The Verdict is probably the only film in which the great character actor Sydney Greenstreet got top billing. It's a Victorian murder mystery where he plays a Scotland Yard police superintendent who finds out he just sent an innocent man to the gallows minutes after his execution. Greenstreet is relieved of his duties but soon finds himself called in to help investigate another murder which turns out to be connected to the earlier crime.

The movie is a serviceable little mystery with director Don Siegel playing up the shadows and atmosphere but the real fun comes from the byplay between Greenstreet and his frequent co-star Peter Lorre who plays his friend, a playboy artist. The mystery seems trickier than it otherwise might because those two can make even the most innocent line sound sinister. Between Lorre's melodiously creepy line voice and Greenstreet's shifty facial expressions you're convinced one or both of them must be guilty of something although that is not fully cleared up until the last few minutes of the film.

At the end it turns out the murder was an arguably justifiable killing but the murderer is sent to prison anyway.   That's not the case in the next film...

The Big Shakedown (1934)

Showing what you could get away with in the Pre-Code era, a bad guy also dies in this film and in pretty gruesome fashion to boot, yet his killer is allowed to escape scott free.

The movie itself is a lesser example of Warner Brothers' social issue films, this time concerning a seemin g then-current problem of counterfeit prescription drugs. The plot has a bunch of gangsters who, run out of the liquor business by the end of Prohibition, decide to start a new racket in selling counterfeit, cut-rate products to drug stores. With the help of a young chemist, they start with phony toothpaste and cosmetics but then branch out into medicine where, as you might imagine, trouble really starts.

The film is directed by John Francis Dillon, who passed away the year this was released, and does not have the anger or energy of the best Warners message movies of the time like Five Star Final.  The chief gangster, played by Ricardo Cortez, comes off as a likable sort of slimeball when he's not threatening somebody and his girlfriend, played by Glenda Farrell, and his gang, led by Allen Jenkins and Dewey Robinson, comes off as more comic relief than anything else. In this atmosphere the two killings and other bits of violence that occur are really jarring. It also doesn't help that Charles Farrell, as the chemist, is a far more doughy hero than Edward G. Robinson or Paul Muni would be, and that Bette Davis is stuck in a nothing role as his girlfriend. Still it's got the Warners streetwise snapiness to it and it's worth a look for its unusual plot.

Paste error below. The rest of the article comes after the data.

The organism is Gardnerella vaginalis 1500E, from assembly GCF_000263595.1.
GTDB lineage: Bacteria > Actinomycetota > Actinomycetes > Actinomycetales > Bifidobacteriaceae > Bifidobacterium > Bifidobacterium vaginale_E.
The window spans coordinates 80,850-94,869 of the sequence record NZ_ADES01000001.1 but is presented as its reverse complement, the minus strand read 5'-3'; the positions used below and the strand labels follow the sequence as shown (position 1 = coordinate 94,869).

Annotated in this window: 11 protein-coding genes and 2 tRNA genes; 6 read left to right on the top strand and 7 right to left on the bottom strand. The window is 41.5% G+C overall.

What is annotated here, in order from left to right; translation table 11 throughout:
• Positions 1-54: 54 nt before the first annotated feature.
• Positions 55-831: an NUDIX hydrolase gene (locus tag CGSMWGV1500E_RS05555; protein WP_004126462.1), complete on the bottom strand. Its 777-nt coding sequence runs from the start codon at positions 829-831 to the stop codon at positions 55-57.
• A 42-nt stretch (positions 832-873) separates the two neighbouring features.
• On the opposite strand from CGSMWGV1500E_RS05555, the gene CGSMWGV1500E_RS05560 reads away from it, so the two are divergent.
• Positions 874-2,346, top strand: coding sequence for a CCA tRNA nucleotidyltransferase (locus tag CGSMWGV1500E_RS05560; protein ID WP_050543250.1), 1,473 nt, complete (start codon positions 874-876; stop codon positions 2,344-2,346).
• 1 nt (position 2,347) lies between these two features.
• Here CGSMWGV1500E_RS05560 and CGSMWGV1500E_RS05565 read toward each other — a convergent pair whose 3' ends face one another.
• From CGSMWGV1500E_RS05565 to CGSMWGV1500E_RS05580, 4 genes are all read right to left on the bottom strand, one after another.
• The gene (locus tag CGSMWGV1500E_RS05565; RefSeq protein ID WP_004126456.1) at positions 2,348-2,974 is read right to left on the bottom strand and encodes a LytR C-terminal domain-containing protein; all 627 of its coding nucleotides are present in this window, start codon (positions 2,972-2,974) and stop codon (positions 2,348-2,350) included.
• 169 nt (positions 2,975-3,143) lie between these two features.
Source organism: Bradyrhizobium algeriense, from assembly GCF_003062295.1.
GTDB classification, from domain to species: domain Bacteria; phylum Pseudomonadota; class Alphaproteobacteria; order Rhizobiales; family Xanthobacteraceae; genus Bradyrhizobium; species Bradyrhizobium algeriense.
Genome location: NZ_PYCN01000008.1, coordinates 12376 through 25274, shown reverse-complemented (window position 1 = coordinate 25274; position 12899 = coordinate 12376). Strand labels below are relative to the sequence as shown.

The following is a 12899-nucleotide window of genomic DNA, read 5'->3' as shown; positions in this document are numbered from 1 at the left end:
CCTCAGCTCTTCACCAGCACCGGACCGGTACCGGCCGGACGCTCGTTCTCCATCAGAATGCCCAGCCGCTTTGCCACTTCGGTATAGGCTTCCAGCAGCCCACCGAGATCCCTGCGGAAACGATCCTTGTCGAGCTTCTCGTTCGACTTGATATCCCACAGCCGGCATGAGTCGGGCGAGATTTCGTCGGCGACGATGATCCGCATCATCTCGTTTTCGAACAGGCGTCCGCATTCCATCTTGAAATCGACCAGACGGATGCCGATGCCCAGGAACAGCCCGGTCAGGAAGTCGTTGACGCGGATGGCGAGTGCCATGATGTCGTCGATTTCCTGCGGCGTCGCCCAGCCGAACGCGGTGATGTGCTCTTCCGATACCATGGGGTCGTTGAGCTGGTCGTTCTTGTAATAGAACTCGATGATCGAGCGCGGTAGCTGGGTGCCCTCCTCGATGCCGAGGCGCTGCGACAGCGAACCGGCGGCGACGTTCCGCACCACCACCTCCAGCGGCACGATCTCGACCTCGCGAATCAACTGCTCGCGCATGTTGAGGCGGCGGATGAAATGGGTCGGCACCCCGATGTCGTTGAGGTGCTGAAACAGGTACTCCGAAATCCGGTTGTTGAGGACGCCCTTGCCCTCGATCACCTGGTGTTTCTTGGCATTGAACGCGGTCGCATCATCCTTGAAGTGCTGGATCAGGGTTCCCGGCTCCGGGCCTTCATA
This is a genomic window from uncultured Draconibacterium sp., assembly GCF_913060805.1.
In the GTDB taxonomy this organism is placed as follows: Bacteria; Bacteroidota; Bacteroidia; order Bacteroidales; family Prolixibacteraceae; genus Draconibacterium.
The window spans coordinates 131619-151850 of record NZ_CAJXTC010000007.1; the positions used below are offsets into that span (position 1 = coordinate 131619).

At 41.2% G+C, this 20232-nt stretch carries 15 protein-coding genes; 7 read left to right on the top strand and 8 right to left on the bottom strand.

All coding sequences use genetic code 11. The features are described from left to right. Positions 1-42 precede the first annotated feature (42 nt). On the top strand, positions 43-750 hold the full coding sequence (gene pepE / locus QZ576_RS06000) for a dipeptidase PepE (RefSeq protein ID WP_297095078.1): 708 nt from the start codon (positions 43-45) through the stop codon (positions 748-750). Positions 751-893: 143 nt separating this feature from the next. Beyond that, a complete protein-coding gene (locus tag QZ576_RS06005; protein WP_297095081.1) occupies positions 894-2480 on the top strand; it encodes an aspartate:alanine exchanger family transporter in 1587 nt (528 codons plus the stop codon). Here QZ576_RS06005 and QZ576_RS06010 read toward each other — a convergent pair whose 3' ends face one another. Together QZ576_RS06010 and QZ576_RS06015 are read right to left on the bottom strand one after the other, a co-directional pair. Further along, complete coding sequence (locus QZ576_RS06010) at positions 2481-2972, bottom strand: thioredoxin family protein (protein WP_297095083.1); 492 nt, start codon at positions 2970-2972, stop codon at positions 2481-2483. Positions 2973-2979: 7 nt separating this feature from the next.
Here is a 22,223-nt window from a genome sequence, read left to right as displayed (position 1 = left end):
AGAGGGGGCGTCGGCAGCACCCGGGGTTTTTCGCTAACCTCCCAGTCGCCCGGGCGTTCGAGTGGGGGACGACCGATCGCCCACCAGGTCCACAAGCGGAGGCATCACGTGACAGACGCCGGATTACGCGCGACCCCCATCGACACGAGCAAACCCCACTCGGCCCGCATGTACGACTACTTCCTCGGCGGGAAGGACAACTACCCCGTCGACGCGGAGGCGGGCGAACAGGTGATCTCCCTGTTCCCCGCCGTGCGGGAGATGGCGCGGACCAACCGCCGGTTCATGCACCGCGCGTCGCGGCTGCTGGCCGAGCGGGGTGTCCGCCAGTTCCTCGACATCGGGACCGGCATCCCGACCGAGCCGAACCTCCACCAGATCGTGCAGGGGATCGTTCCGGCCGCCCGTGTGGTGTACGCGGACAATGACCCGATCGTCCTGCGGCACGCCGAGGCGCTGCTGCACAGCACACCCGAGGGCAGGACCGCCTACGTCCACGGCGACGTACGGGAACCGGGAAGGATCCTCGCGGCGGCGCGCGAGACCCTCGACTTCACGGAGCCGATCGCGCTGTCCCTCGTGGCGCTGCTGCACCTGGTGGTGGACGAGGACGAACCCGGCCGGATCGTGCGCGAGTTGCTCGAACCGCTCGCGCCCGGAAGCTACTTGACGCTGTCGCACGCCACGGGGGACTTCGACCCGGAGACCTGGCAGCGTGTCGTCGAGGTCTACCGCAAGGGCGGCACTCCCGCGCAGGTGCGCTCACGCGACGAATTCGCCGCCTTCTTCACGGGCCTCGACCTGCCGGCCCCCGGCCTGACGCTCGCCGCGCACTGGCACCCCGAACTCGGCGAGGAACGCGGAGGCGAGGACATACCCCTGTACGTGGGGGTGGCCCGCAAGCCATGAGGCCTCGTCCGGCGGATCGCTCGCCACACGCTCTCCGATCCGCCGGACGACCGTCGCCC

Cosmopolis (2012)

The movie that makes you ask yourself "Is a haircut really that damn important?"

This overlooked 2012 gem is a David Cronenberg work from a Don DeLillo novel that chronicles the life of a young billionaire financier on the day he world comes crumbling around him. Eric Packer, played by Robert Pattinson, just wants to get in his limousine, go across Manhattan and get a haircut. Along the way he has to deal with massive traffic jams, a new wife he seems to have picked up in an arranged marriage, anarchist rioters and his fortune dwindling down to nothing. And oh by the way, somebody is trying to kill him as well.

I haven't seen A Dangerous Method yet but in his films just before that, Cronenberg seemed to getting away from the kind of bizarre stories that made his reputation. Here he definitely goes back to the crazy.  Most of the film takes place inside Packer's limo, his home for meetings, doctor visits and even sex, an extremely controlled environment where he is in charge. At the same time there is a sense of this man slowly disintegrating, coming out of his confined cocoon and even seeming to enjoy his loss of control. I have stayed far away from the Twilight movies but here Pattinson shows he'a s good actor, slowly letting expressions come to light and making the clipped, elliptical dialogue, which Cronenberg takes straight from the book, sound natural.  There's also a very good supporting cast around him, including Samantha Morton, Juliette Binoche and Paul Giamatti as various people in Packer's life.  The claustrophobic, unbalanced side of Cronenberg's art is really to the fore here.

Haywire (2012)

There are very few movie genres Steven Soderbergh hasn't tried his hand at and Haywire is his version of a spy movie,  a conventional plot about a private company agent who is double-crossed by almost everyone.  The movie's main hook is that the agent is played by MMA fighter Gina Carano allowing the action sequences to be done in close focus with realistic-looking and vicious fighting.

The film feels like Soderbergh decided to tell a James Bond story in the style of John LeCarre. The action is there but very subdued compared to most modern action films. There are no loud explosions, or wisecracks, just subtle bits of humor like the very last shot.   Instead the film has a very cool and intense film with David Holmes' taut electronic score being the closet thing to bombast. Carano carries her part off well. She is not called on to do a lot of heavy acting but she reads her lines convincingly and she's got an amazing lot of name actors around to play her various friends and enemies in Ewan MacGregor, Michael Douglas, Channing Tatum, Bill Paxton, Antonio Banderas and Michael Fassbender. Soderbergh hasn't stacked the deck like that since his Oceans'11 movies.  Carano will next have a part in Fast & Furious 6 in a couple of weeks. Hopefully that will take her farther into a decent film career and away from a job where people hit her for real.